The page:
Don't turn your overseas dream into a nightmare

Growing numbers of people in Britain plan to move abroad, but the financial implications need to be looked at thoroughly. Chiara Cavaglieri reports

Almost half of the UK working population is considering moving overseas to escape the recession, according to a new survey. Research by foreign exchange specialists Travelex has found that 45 per cent of working adults want to relocate, looking for a better quality of life and better job prospects overseas.

More than half of Brits would consider moving abroad if they were made redundant, and for 27 per cent of the UK working population, the new highest tax band of 50 per cent for those earning more than £150,000 has sent them fleeing for countries with lower tax levels.

A life in the sun is enough of an incentive for many people, but does it add up to big savings? Australia has always been a firm favourite for expats and is currently the number one emigration hot spot with 42 per cent making it their top choice. Other favourites included the US, New Zealand, Canada and Spain. Michael, 34, a banker earning more than £150,000, lives in south London but is contemplating a permanent move to Australia to avoid the 50 per cent tax rate. "Jobs are still available in Australia," he says. "I have experience of living there and the standard of living is very different. You've got the sunshine and houses are cheaper. It starts to become quite a compelling argument." If he does decide to take the plunge, Michael wants to return to either Sydney or Melbourne and plans to rent his UK home until property prices have picked up. "There's so much research to do before making that jump. I would recommend getting everything lined up before you go and decide where you want to live and work," he adds.

And on a purely tax basis, there are some favourable alternatives for the UK's top earners as well as the rest of us. In Australia, those who earn more than $180,000 (£88,681) are taxed at 45 per cent; in Canada earnings over $126,264 (£70,772) are taxed at only 29 per cent, and in the US workers pay just 35 per cent on earnings over a huge $372,950 (£238,395).

But transferring assets, arranging a mortgage, applying for visas, obligatory medical costs and flights will cost thousands of pounds, so in-depth research is vital if you're planning a big move.

With the exchange rate against the pound in a sorry state, it may make more financial sense to leave money in the UK and only take what is needed for day-to-day expenditure. Then, at a later date, more appealing exchange rates can be fixed using a forward contract. Specialist currency brokers are more likely to secure the best rates and tend to have lower transfer charges than banks. "It's important to understand how exposed the value of your money is if you're going to make regular payments abroad. You could protect against fluctuating exchange rates by taking a one-year, forward contract which fixes the rate," says Tony Wilson, UK director of Travelex. Set up a bank account abroad as early as possible and send a test payment to the new bank before transferring large sums of money, preferably before you leave the UK.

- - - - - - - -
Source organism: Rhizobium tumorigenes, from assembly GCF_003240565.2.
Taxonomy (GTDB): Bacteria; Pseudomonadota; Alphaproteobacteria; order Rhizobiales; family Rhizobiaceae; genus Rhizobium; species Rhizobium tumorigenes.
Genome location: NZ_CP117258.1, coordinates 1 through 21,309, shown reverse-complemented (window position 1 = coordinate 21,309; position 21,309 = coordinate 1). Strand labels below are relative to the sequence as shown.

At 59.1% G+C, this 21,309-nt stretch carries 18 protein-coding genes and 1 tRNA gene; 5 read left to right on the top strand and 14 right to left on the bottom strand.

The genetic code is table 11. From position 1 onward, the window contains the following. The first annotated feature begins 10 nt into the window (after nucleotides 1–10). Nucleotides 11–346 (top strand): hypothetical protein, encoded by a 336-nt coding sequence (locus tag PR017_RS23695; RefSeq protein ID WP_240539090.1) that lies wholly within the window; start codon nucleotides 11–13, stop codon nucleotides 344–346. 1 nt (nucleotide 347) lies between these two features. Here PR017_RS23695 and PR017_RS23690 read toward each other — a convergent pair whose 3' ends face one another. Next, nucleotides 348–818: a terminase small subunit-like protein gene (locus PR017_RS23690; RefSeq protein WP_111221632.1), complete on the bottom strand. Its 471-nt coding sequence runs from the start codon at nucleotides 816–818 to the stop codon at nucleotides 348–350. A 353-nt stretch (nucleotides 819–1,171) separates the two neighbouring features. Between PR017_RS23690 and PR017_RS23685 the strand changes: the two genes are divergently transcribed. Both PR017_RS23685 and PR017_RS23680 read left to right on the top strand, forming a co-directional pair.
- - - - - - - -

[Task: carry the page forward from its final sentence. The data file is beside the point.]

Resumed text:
But there are often other unexpected costs to take into account such as banking and healthcare. In some countries, including Australia, it is standard to pay for a bank account, which may be an issue for those used to free banking here in the UK. Medical and health insurance can be another sticking point as in many countries expats will need to buy local insurance to cover for medical costs.

Pensions are another consideration. "In general, it should be relatively straightforward to transfer your UK pension, as long as the pension regime is broadly similar," says Simon Webster, managing director of chartered financial planners Facts & Figures. As long as the pension scheme is recognised by HM Revenue and Customs as a qualifying recognised overseas pension scheme, the transfer can be processed in the same way that it would be in the UK.

There may even be benefits to transferring a pension to another country. In Australia, for example, there is no tax payable on the income drawn from a pension fund. And you can take up to 100 per cent as a lump sum without having to buy an annuity. But the situation varies from one country to the next. Britons who have already reached the state pension age will continue to receive payments, but if moving to a Commonwealth country such as Australia, Canada and South Africa, instead of increasing in line with inflation the pension will be frozen at the level reached when they left the UK. Expats claiming for winter fuel allowance in the UK are still entitled to the benefit when they move, as long as they are moving to a European Economic Area country.

How much time a retiree spends abroad will also have a big impact; those who spend more than 183 days at any one time, or 91 days a year over four years in Britain, will have to pay UK taxes. "If you're retiring and thinking about buying property you would do well to understand the tax implications. If you're living in both countries you need to find what will alter your tax status," says Christopher Wicks, director of advisers N-Trust . Retirees moving abroad should also check whether their current pension scheme will pay into an overseas bank account and whether their annuity company will transfer money overseas free of charge.

And then there's the question of coming back. In South Africa, for example, there are exchange controls on those leaving the country: anyone emigrating may face difficulties taking all their money with them should they decide to return to the UK. Other factors for returning Brits will be exchange rates and the fact that the cost of living and the property market could be considerably different upon their return. There is the risk, experts warn, that the cost of returning to the UK could make it almost impossible to do so.

Independent Partners; request a free guide on NISAs from Hargreaves Lansdown

Suggested Topics
News
Young Winstone: His ‘tough-guy’ image is a misconception
people
Sport
Adnan Januzaj and Gareth Bale
footballManchester United set to loan out Januzaj to make room for Bale - if a move for the Welshman firms up